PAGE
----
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Stelara Now Approved for the Treatment of UC

This week, Janssen Pharmaceutical Companies (a part of Johnson & Johnson) announced that the US FDA (Food and Drug Administration) has approved an expansion of the use of their drug Stelara. Previously, Stelara (ustekinumab) was approved for the treatment of adults with moderate to severe Crohn’s disease or psoriatic arthritis. Stelara has also been previously approved for the treatment of moderate to severe plaque psoriasis in individuals 12 years old and older who require systemic (whole body) treatment or phototherapy. This new expansion will allow Stelara to be used for the treatment of adults with moderate to severe ulcerative colitis moving forward. Stelara was also recently approved for the treatment of UC in the European Union.

What is Stelara?

Stelara is a biologic therapy, a type of genetically engineered treatment option that targets specific cells or proteins. Stelara is a type of biologic called a monoclonal antibody, and blocks the action of several chemical messengers in the body that play a role in inflammation. These chemical messengers, also called interleukins (ILs), include IL-12 and IL-23. When the actions of IL-12 and IL-23 are blocked, it may help reduce inflammation, including inflammation related to inflammatory bowel conditions like UC. Reducing this inflammation may help reduce symptoms and allow damaged or inflamed gastrointestinal tissue to heal.

Results of a recent clinical trial

The approval for Stelara’s expanded use in treating UC came after results from a recent clinical trial were reviewed. This trial was called the UNIFI clinical trial and included over 960 adults with moderate to severe UC. All participants were unable to be treated with currently available biologic treatment options. In the phase 3 UNIFI study, participants were given one infusion of Stelara as part of the induction phase of the trial. A maintenance part of the trial was started eight weeks later, where participants received a subcutaneous (under the skin) injection of Stelara every eight or twelve weeks for the next year. Those taking Stelara were compared to another group given a placebo.

Almost 20 percent of those given Stelara reported being in remission from their UC within the first eight weeks of the induction phase, and about 45 percent of those receiving Stelara injections every eight weeks reported being in remission at the end of the maintenance phase a year later. Just over 40 percent of those receiving Stelara who reported being in remission at the end of the maintenance phase were not taking any steroids to maintain their remission. Over half (58 percent) of those given Stelara during the induction phase reported a reduction in UC-related symptoms (also called a clinical response) by the end of the eight-week period after the first infusion. These results suggest that Stelara may improve the chances of achieving remission from UC and reduce symptoms in some individuals.

The researchers leading the study also looked at the intestinal lining to determine how Stelara impacted those taking it. Over 15 percent of individuals taking Stelara showed signs of improvement in their intestinal lining by the end of the first eight weeks (after only one infusion), and about 44 percent showed similar improvements at the end of the one-year maintenance phase. This suggests that Stelara may be beneficial in promoting gastrointestinal healing after UC-related inflammation and damage. Many participants are continuing to be followed for the next three years to learn more about the long-term outcomes of using Stelara to treat moderate to severe UC.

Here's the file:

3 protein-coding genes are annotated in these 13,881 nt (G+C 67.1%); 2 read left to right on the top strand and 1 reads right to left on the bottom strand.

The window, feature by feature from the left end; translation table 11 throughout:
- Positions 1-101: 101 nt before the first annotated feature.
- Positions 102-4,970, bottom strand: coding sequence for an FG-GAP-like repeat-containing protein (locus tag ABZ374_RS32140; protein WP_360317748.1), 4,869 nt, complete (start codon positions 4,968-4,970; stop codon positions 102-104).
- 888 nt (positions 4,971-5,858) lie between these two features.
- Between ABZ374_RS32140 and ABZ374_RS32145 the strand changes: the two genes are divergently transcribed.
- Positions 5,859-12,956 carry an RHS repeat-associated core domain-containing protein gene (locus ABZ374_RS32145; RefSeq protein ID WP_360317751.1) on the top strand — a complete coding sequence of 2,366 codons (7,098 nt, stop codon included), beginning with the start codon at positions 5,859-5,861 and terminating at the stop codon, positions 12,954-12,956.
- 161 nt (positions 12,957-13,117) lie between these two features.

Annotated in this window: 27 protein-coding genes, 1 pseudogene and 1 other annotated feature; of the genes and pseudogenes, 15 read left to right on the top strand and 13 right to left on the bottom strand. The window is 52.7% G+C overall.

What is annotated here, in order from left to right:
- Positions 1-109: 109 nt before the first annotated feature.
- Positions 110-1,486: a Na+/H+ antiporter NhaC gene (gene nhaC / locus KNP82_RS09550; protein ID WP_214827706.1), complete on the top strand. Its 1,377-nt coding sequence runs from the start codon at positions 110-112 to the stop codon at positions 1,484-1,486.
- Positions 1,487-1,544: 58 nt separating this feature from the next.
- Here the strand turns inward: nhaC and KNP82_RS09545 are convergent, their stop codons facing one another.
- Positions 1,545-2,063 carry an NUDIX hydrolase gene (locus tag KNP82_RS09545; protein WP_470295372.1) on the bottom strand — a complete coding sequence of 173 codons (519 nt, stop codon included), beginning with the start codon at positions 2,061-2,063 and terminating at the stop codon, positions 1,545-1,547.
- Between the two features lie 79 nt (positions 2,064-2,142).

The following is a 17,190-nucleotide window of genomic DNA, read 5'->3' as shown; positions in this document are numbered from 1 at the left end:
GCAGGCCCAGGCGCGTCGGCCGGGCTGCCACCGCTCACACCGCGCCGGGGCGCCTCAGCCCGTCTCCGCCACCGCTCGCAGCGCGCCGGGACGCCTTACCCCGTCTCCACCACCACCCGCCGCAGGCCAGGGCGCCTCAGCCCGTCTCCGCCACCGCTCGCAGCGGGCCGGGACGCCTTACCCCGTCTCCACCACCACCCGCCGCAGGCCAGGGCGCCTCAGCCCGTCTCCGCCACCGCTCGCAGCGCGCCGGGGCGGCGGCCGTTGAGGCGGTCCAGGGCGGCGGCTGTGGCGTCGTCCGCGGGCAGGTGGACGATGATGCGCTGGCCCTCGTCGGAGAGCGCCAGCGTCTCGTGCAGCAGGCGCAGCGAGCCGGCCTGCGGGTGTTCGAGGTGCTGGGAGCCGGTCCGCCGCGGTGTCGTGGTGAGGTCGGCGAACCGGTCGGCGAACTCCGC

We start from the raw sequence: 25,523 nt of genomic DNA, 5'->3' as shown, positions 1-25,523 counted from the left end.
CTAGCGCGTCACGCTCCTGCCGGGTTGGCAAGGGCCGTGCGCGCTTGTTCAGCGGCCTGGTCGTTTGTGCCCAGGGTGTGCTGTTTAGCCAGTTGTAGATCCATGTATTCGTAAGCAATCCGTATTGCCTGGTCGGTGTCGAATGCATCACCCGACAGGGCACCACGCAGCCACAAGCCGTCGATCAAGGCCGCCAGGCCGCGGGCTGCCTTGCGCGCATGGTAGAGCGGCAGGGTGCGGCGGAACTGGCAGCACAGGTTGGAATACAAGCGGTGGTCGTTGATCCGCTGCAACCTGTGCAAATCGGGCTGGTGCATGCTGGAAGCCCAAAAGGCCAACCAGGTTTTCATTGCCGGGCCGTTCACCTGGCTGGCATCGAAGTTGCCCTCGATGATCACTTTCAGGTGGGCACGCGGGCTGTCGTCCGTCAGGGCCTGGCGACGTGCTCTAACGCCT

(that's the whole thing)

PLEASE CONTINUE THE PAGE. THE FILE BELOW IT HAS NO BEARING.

The researchers involved in the UNIFI study published their results in The New England Journal of Medicine last month.1 There were no significant differences found in the safety and side effects of Stelara when compared to other conditions Stelara is used for. Common side effects of Stelara include upper respiratory infections, fever, runny or stuffy nose, sore throat, headache, nausea, vomiting, tiredness, urinary tract infections, sinus infections, diarrhea, and joint pain. Stelara may also impact the way the immune system works. A healthcare provider can help you determine if Stelara is appropriate for the treatment of your UC, and what side effects you may be at risk for.1-3

This article represents the opinions, thoughts, and experiences of the author; none of this content has been paid for by any advertiser. The InflammatoryBowelDisease.net team does not recommend or endorse any products or treatments discussed herein. Learn more about how we maintain editorial integrity here.

  1. Sands BE, Sandborn WJ, Panaccione R, et al. Ustekinumab as induction and maintenance therapy for ulcerative colitis. The New England Journal of Medicine. September 2019; 381, 1201-1214.
  2. FDA Approves Johnson & Johnson’s Stelara for Ulcerative Colitis. FirstWord Pharma. http://www.firstwordpharma.com/node/1675133#axzz636zgHV87. Published October 21, 2019. Accessed October 24, 2019.
  3. Janssen Announces U.S. FDA Approval of Stelara (Ustekinumab) for the Treatment of Adults with Moderately to Severely Active Ulcerative Colitis. PR Newswire. https://www.prnewswire.com/news-releases/janssen-announces-us-fda-approval-of-stelara-ustekinumab-for-the-treatment-of-adults-with-moderately-to-severely-active-ulcerative-colitis-300941913.html. Published October 21, 2019. Accessed October 24, 2019.

Comments

  • thedancingcrohnie moderator
    2 months ago

    I am currently on Stelara for Crohn’s Disease and have found it to be the only biologic to help me. Glad it will be available to those who have UC.

    Always dancing,
    Elizabeth (team member)

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